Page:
To John Johnston (December 24, 1848)

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#93 on the list of 150 Most Teachable Lincoln Documents

Annotated Transcript

“Your request for eighty dollars, I do not think it best, to comply with now. At the various times when I have helped you a little, you have said to me  “We can get along very well now” but in a very short time I find you in the same difficulty again. Now this can only happen by some defect in your conduct.What that defect is I think I know. You are not lazy, and still you are an idler.”

On This Date

HD Daily Report, December 24, 1848

The Lincoln Log, December 24, 1848

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How Historians Interpret

“Abraham Lincoln’s view of his father’s indolence is unrecorded, but he did scold his stepbrother John D. Johnston for that flaw in letters which may reflect his attitude not only toward Johnston but also toward Thomas Lincoln”

—Michael Burlingame, Abraham Lincoln: A Life, Vol. 1 (Baltimore: Johns Hopkins University Press, 2012).

“A volume of disquisition could not put more clearly before the reader the difference between Abraham Lincoln and the common run of Southern and Western rural laborers. He had the same disadvantages that they had. He grew up in the midst of poverty and ignorance; he was poisoned with the enervating malaria of the Western woods, as all his fellows were, and the consequences of it were seen in his character and conduct to the close of his life. But he had, what very few of them possessed any glimmering notion of, a fixed and inflexible will to succeed. He did not love work, probably, any better than John Johnston; but he had an innate self-respect, and a consciousness that his self was worthy of respect, that kept him from idleness as it kept him from all other vices, and made him a better man every year that he lived.”

—John M. Hay and John G. Nicolay, Abraham Lincoln (Orig. Ed. 1890; New York: Cosimo Inc., 2009), 77.  

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Searchable Text

Washington, December 24, 1848
 
Dear Johnston:
Your request for eighty dollars, I do not think it best, to comply with now. At the various times when I have helped you a little, you have said to me “We can get along very well now” but in a very short time I find you in the same difficulty again. Now this can only happen by some defect in your conduct. What that defect is I think I know. You are not lazy, and still you are an idler. I doubt whether since I saw you, you have done a good whole day’s work in any one day. You do not very much dislike to work; and still you do not work much, merely because it does not seem to you that you could get much for it. This habit of uselessly wasting time, is the whole difficulty; and it is vastly important to you, and still more so to your children that you should break this habit. It is more important to them, because they have longer to live, and can keep out of an idle habit before they are in it; easier than they can get out after they are in.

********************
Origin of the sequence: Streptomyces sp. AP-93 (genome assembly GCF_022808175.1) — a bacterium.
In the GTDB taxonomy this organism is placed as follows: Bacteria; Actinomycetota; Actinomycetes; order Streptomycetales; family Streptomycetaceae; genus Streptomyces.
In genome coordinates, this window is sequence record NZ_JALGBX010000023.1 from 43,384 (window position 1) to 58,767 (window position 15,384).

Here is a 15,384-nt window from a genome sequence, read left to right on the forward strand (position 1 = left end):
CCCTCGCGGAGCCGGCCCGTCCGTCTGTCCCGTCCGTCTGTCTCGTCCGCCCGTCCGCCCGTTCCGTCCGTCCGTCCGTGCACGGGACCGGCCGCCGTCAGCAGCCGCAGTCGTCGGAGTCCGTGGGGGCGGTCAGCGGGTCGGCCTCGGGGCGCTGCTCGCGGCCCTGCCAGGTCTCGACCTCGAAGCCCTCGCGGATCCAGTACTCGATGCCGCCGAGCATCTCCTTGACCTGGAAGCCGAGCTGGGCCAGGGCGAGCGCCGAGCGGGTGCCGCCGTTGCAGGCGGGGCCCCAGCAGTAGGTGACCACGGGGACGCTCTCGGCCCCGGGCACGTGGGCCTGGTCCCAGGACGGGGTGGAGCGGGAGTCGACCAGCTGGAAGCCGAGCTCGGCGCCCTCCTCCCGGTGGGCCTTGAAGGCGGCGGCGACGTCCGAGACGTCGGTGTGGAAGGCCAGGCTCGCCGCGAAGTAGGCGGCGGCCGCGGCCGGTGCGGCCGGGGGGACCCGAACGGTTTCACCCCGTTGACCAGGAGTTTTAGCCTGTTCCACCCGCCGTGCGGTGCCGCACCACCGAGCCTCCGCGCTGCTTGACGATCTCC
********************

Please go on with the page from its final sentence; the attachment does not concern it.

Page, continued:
You are now in need of some ready money; and what I propose is, that you shall go to work, “tooth and nails” for some body who will give you money [for] it. Let father and your boys take charge of things at home—prepare for a crop, and make the crop; and you go to work for the best money wages, or in discharge of any debt you owe, that you can get. And to secure you a fair reward for your labor, I now promise you, that for every dollar you will, between this and the first of next May, get for your own labor, either in money, or in your own indebtedness, I will then give you one other dollar. By this, if you hire yourself at ten dolla[rs] a month, from me you will get ten more, making twenty dollars a month for your work. In this, I do not mean you shall go off to St. Louis, or the lead mines, or the gold mines, in Calif[ornia,] but I [mean for you to go at it for the best wages you] can get close to home [in] Coles county. Now if you will do this, you will soon be out of debt, and what is better, you will have a habit that will keep you from getting in debt again. But if I should now clear you out, next year you will be just as deep in as ever. You say you would almost give your place in Heaven for $70 or $80. Then you value your place in Heaven very cheaply for I am sure you can with the offer I make you get the seventy or eighty dollars for four or five months work. You say if I furnish you the money you will deed me the land, and, if you dont pay the money back, you will deliver possession. Nonsense! If you cant now live with the land, how will you then live without it? You have always been [kind] to me, and I do not now mean to be unkind to you. On the contrary, if you will but follow my advice, you will find it worth more than eight times eighty dollars to you.
 
Affectionately Your brother
A. LINCOLN
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